A closer look at the recent research on ultra processed foods
The study included 104,980 French adults who reported on their dietary intake and whether they subsequently developed cancer in the following 5 years. Ultra-processed food in this study included mass produced packaged bread, sweet or savoury packaged snacks, sweets, fizzy drinks, meat and fish products, ready meals, instant soups or sauces and desserts. These foods accounted for between 10 and 25% of the food eaten.
People eating more of these foods developed more cancers, including breast cancer. For every extra 10% of daily food intake from these foods there was a 12% greater chance of developing any cancer and 11% greater chance of developing breast cancer after the menopause. Breast cancer in particular seemed to be strongly linked to the sugary products.
So should we stop buying processed foods?
The research highlights a potential issue with ultra-processed food, however is hard to pin point cancer to these foods.
Firstly, the ultra-processed food eaters tended to be less healthy overall and more likely to be smokers and sedentary and have higher energy intakes and were likely to be gaining weight which are all risk factors for breast cancer.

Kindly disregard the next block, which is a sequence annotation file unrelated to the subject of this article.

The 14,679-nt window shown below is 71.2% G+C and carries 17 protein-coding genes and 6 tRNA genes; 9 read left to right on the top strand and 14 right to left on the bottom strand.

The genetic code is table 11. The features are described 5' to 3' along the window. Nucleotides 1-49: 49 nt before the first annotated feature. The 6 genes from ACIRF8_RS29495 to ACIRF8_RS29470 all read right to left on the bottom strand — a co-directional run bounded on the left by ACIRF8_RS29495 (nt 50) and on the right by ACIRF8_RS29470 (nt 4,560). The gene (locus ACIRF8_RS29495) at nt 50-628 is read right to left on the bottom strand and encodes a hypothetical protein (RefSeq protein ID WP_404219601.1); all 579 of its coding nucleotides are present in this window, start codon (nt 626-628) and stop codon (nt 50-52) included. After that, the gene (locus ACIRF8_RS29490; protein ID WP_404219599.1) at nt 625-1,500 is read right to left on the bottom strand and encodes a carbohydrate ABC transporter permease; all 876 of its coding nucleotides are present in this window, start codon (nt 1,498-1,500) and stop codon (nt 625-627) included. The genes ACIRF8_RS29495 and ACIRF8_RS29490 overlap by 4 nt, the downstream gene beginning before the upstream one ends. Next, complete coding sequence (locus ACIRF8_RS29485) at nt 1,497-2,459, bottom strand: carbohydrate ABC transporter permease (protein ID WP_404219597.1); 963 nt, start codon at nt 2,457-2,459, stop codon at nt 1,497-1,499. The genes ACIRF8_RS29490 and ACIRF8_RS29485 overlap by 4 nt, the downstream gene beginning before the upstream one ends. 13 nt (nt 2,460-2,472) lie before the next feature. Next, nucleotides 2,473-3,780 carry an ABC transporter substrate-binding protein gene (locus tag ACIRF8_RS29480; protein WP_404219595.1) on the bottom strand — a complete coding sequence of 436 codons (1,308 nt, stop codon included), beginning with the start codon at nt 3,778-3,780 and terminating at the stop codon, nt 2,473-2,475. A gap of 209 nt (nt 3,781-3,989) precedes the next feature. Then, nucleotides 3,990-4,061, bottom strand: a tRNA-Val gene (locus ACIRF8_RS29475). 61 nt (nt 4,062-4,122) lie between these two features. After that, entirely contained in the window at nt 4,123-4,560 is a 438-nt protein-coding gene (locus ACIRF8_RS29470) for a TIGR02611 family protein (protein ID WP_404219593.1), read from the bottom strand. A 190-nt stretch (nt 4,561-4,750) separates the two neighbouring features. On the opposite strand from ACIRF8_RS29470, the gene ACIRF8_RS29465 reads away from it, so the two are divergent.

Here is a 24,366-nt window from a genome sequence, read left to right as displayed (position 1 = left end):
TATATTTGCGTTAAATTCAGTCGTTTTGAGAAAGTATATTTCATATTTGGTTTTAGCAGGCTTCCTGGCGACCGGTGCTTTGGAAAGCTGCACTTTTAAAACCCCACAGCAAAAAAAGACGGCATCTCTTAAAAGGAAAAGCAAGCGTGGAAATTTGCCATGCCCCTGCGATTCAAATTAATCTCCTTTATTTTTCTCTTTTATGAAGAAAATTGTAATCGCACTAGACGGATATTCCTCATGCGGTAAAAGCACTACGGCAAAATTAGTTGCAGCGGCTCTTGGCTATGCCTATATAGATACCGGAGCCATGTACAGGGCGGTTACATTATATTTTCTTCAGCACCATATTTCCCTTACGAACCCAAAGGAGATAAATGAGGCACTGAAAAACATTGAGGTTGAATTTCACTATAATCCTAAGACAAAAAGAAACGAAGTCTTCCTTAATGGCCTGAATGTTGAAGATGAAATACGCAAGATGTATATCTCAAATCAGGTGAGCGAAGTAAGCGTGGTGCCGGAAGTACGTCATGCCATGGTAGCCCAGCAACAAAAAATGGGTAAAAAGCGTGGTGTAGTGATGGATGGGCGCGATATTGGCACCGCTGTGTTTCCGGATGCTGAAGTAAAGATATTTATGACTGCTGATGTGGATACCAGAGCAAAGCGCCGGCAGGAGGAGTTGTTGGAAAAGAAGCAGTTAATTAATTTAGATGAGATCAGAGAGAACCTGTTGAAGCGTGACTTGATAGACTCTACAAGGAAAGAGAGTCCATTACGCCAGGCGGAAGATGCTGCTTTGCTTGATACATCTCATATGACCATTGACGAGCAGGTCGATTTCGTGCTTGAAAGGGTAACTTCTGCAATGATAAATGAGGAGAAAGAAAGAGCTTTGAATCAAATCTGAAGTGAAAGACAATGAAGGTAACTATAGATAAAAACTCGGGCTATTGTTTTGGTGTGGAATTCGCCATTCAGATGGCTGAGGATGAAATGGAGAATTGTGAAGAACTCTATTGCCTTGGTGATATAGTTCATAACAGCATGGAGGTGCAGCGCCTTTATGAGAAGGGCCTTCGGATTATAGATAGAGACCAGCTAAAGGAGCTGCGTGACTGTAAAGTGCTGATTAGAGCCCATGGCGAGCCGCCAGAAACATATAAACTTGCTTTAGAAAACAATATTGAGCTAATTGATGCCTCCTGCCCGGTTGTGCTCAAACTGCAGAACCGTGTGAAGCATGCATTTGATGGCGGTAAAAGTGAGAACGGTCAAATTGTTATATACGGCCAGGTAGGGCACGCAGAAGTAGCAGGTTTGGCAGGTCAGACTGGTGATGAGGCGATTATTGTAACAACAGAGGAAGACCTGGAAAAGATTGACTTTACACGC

The ultra-processed foods include such a large range of foods which could be specifically linked to cancer but the study does not tell us if which if any have a role. Is it the high sugar or high fat foods, specific food additives or the plastic packaging? A key factor for ultra-processed food eaters is their low intake of unprocessed foods and essential nutrients such as fibre and plant-based nutrients, and most likely a limited unhealthy gut flora which is likely to be driving ill health and cancer risk.
Until we have the answers to these questions about processed food the best advice is to follow a healthy Mediterranean-style diet which includes a wide variety of foods including wholegrains, fruit and vegetables, lean protein foods, nuts and oils, and which limits high sugar high energy foods. These foods are part of our protection to developing cancer.
 ‘Consumption of ultra-processed foods and cancer risk: results from NutriNet-Santé prospective cohort’
BMJ 2018; 360 doi: https://doi.org/10.1136/bmj.k322 (Published 14 February 2018)